As the year turns, the United Nations put a new man in charge of the Black Sea Grain Initiative (BSGI) — an international agreement that keeps seaborne grain flowing out of war-torn Ukraine.
Abdullah Abdul Samad Dashti, a retired vice admiral from Kuwait, has taken the job of BSGI coordinator, the UN said.
He replaces Amir Mahmoud Abdulla, the Sudanese official who got the scheme up and running last July.
In the statement, UN secretary general Antonio Guterres did not elaborate on the reasons for the switch but expressed his thanks to Sudan’s Abdulla for getting the BSGI in motion.
“The secretary general is grateful for Mr Abdulla’s leadership, hard work and commitment in implementing the initiative, including in challenging times,” the UN said.
Dashti retired in 2021 after 40 years of service in the Kuwaiti armed forces, including stints as his country’s representative at Nato.
Speaking Arabic and English, he holds a Master’s degree in International Studies from King’s College London, and also studied at the Naval Staff College of Newport and the Joint Staff College of Norfolk in the US.
Agreed on 22 July and running under the auspices of the UN and Turkey since 1 August, the BSGI is about the only thing Russia and Ukraine are cooperating on since the Russian invasion last February.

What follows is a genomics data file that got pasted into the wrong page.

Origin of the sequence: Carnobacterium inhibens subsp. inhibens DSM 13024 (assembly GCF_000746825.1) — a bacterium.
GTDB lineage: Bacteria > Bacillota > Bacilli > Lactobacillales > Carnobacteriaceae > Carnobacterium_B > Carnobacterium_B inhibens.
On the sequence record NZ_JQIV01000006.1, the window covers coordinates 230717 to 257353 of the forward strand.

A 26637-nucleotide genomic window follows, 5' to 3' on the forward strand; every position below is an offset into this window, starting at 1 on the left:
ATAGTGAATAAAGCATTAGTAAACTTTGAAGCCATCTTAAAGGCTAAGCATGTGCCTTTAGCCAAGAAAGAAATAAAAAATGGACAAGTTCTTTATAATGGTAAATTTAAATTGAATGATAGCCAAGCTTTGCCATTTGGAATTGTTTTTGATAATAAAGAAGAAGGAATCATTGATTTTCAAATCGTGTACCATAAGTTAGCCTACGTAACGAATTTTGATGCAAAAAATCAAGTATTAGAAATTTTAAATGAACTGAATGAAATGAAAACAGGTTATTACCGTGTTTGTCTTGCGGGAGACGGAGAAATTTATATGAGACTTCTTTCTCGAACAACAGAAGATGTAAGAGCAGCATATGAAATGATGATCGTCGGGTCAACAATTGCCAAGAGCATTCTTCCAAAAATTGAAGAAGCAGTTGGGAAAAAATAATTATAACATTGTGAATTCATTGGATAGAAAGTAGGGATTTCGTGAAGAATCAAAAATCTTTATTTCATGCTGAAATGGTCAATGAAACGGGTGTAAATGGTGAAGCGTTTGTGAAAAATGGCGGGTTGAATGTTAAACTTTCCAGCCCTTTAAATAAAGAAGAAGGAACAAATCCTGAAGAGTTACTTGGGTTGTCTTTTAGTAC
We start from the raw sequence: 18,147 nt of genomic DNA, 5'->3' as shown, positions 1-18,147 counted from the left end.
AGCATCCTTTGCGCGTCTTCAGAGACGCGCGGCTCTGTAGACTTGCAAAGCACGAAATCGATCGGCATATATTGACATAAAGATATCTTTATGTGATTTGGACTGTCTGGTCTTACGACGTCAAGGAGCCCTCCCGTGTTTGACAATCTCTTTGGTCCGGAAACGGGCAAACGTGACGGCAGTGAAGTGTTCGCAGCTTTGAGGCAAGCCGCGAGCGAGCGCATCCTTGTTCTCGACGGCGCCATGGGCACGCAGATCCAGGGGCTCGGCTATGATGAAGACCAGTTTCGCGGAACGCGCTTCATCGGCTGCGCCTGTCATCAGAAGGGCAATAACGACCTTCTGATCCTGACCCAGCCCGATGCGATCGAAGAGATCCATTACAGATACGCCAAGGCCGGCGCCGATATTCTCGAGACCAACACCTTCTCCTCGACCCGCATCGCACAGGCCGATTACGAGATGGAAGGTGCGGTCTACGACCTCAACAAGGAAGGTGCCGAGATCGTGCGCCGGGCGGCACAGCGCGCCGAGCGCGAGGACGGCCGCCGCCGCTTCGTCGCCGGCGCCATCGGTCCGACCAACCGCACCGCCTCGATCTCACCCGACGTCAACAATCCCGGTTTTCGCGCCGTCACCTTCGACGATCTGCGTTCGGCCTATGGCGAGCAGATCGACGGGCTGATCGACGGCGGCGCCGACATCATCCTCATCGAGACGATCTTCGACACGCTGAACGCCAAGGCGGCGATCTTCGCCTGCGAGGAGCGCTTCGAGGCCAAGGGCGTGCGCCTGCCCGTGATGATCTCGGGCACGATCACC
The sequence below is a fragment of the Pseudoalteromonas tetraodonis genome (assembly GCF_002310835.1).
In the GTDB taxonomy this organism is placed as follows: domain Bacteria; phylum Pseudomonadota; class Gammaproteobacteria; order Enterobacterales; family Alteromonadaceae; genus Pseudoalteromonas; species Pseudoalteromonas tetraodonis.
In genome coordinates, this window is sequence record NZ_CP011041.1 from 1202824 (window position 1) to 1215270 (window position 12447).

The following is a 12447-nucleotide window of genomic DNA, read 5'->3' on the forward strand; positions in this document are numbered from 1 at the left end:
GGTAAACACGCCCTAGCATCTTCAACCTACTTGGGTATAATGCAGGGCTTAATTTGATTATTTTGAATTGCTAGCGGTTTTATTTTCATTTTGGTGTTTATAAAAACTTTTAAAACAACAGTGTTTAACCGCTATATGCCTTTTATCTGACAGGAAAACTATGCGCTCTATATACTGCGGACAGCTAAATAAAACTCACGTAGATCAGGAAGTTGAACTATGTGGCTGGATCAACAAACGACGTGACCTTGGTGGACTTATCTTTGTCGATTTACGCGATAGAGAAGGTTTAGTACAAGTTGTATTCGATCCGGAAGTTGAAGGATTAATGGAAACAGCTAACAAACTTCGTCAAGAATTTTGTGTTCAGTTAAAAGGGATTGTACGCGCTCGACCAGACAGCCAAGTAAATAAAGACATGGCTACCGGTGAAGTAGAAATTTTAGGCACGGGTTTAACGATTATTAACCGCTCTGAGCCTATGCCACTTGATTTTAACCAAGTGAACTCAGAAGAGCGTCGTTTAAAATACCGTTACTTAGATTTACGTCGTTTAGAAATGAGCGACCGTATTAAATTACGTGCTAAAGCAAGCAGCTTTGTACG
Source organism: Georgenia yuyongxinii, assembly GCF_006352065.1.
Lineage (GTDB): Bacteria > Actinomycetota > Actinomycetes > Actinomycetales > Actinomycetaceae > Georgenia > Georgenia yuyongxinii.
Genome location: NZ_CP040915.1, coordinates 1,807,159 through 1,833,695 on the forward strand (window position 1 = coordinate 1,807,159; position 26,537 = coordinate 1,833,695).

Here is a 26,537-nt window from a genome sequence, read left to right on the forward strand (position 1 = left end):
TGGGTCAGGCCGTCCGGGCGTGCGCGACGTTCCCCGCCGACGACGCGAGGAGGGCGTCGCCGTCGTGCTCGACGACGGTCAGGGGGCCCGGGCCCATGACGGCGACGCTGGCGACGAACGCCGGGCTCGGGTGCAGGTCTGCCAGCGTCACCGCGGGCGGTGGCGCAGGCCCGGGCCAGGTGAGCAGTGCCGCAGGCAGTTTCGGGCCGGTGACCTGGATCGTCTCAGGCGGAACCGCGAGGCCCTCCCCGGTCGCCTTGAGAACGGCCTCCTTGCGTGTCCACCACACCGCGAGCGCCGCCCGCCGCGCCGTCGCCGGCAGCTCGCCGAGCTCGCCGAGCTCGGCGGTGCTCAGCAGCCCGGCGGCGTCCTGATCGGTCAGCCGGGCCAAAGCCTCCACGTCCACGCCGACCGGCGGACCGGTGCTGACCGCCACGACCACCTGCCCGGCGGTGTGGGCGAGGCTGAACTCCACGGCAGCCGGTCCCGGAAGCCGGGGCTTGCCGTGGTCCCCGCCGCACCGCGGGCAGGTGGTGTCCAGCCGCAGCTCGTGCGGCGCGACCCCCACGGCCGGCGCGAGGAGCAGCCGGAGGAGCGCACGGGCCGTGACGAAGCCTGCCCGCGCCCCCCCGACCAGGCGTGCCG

The BSGI looked at risk in late October, when Moscow briefly pulled out of the scheme after protesting that a Ukrainian drone used the UN safe corridor to attack one of its warships.
A Russian pull-out was averted in the end and the deal was renewed on 17 November for another 120 days.
The initiative has been generally recognised as a success. According to the latest UN figures as of 1 January, 698 ships had left the Ukrainian ports of Yuzhny/Pivdennyi, Odesa and Chornomorsk under the scheme.
They carried 16.3m tonnes of wheat, corn, sunflower meal, soya beans, barley, sugar beet pellets, rapeseed, peas and canola.
On 30 December, Ukrainian infrastructure minister Oleksandr Kubrakov hailed on Twitter the arrival in Berbera, Somalia, of the 31,800-dwt Neva (built 2000) — a BSGI ship sailing with 25,000 tonnes of wheat under the UN World Food Programme.
Like several other ships using the safe corridor, the Neva is Turkish-owned.
Turkish companies have benefited from the key role their country plays in the initiative, mediating between Russia and Ukraine and offering Istanbul as a central checkpoint to inspect all BSGI ships going in and out.
The scheme has been so successful that it has often led to congestion in the Bosphorus — the bottleneck strait through which all ships carrying Ukrainian grain must pass.
To deal with “excessive density” in the Sea of Marmara south of the Bosphorus, Turkish authorities announced on 31 December new anchorage arrangements taking effect on 5 January.
Under the changes, ships intending to berth for more than 72 hours in the area will be directed to more remote anchorages within the Marmara Sea.
Vessels carrying dangerous goods will be assigned to a dedicated anchorage area “C”. The measures are taken “to ensure the safety of life, property, sea and environment”, Turkey’s directorate of shipping said.